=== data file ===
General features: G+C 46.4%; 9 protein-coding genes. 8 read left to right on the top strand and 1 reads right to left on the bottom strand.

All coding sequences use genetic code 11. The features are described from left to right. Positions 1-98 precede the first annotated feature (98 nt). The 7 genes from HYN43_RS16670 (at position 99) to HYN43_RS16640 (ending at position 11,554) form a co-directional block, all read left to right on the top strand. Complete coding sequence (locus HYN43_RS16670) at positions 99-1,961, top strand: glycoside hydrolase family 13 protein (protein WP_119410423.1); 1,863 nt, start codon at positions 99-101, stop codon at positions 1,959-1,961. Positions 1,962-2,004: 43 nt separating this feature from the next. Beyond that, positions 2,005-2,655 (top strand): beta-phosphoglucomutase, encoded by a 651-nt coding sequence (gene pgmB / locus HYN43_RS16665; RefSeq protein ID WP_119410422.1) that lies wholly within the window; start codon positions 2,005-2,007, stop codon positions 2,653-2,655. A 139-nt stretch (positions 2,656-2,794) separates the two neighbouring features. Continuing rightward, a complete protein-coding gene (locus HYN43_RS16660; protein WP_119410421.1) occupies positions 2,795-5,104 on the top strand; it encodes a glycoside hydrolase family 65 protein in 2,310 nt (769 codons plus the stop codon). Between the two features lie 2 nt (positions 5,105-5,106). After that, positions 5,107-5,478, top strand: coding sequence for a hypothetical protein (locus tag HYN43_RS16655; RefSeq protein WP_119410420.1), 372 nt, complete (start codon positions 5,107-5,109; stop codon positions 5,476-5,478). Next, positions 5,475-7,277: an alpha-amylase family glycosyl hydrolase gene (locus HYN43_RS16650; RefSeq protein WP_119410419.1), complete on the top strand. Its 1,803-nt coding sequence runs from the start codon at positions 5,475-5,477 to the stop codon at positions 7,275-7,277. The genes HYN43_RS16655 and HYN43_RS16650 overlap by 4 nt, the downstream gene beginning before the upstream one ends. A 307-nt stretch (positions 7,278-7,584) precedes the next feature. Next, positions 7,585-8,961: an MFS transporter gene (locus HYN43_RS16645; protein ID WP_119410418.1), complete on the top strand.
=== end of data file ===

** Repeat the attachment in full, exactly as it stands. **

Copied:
General features: G+C 46.4%; 9 protein-coding genes. 8 read left to right on the top strand and 1 reads right to left on the bottom strand.

All coding sequences use genetic code 11. The features are described from left to right. Positions 1-98 precede the first annotated feature (98 nt). The 7 genes from HYN43_RS16670 (at position 99) to HYN43_RS16640 (ending at position 11,554) form a co-directional block, all read left to right on the top strand. Complete coding sequence (locus HYN43_RS16670) at positions 99-1,961, top strand: glycoside hydrolase family 13 protein (protein WP_119410423.1); 1,863 nt, start codon at positions 99-101, stop codon at positions 1,959-1,961. Positions 1,962-2,004: 43 nt separating this feature from the next. Beyond that, positions 2,005-2,655 (top strand): beta-phosphoglucomutase, encoded by a 651-nt coding sequence (gene pgmB / locus HYN43_RS16665; RefSeq protein ID WP_119410422.1) that lies wholly within the window; start codon positions 2,005-2,007, stop codon positions 2,653-2,655. A 139-nt stretch (positions 2,656-2,794) separates the two neighbouring features. Continuing rightward, a complete protein-coding gene (locus HYN43_RS16660; protein WP_119410421.1) occupies positions 2,795-5,104 on the top strand; it encodes a glycoside hydrolase family 65 protein in 2,310 nt (769 codons plus the stop codon). Between the two features lie 2 nt (positions 5,105-5,106). After that, positions 5,107-5,478, top strand: coding sequence for a hypothetical protein (locus tag HYN43_RS16655; RefSeq protein WP_119410420.1), 372 nt, complete (start codon positions 5,107-5,109; stop codon positions 5,476-5,478). Next, positions 5,475-7,277: an alpha-amylase family glycosyl hydrolase gene (locus HYN43_RS16650; RefSeq protein WP_119410419.1), complete on the top strand. Its 1,803-nt coding sequence runs from the start codon at positions 5,475-5,477 to the stop codon at positions 7,275-7,277. The genes HYN43_RS16655 and HYN43_RS16650 overlap by 4 nt, the downstream gene beginning before the upstream one ends. A 307-nt stretch (positions 7,278-7,584) precedes the next feature. Next, positions 7,585-8,961: an MFS transporter gene (locus HYN43_RS16645; protein ID WP_119410418.1), complete on the top strand.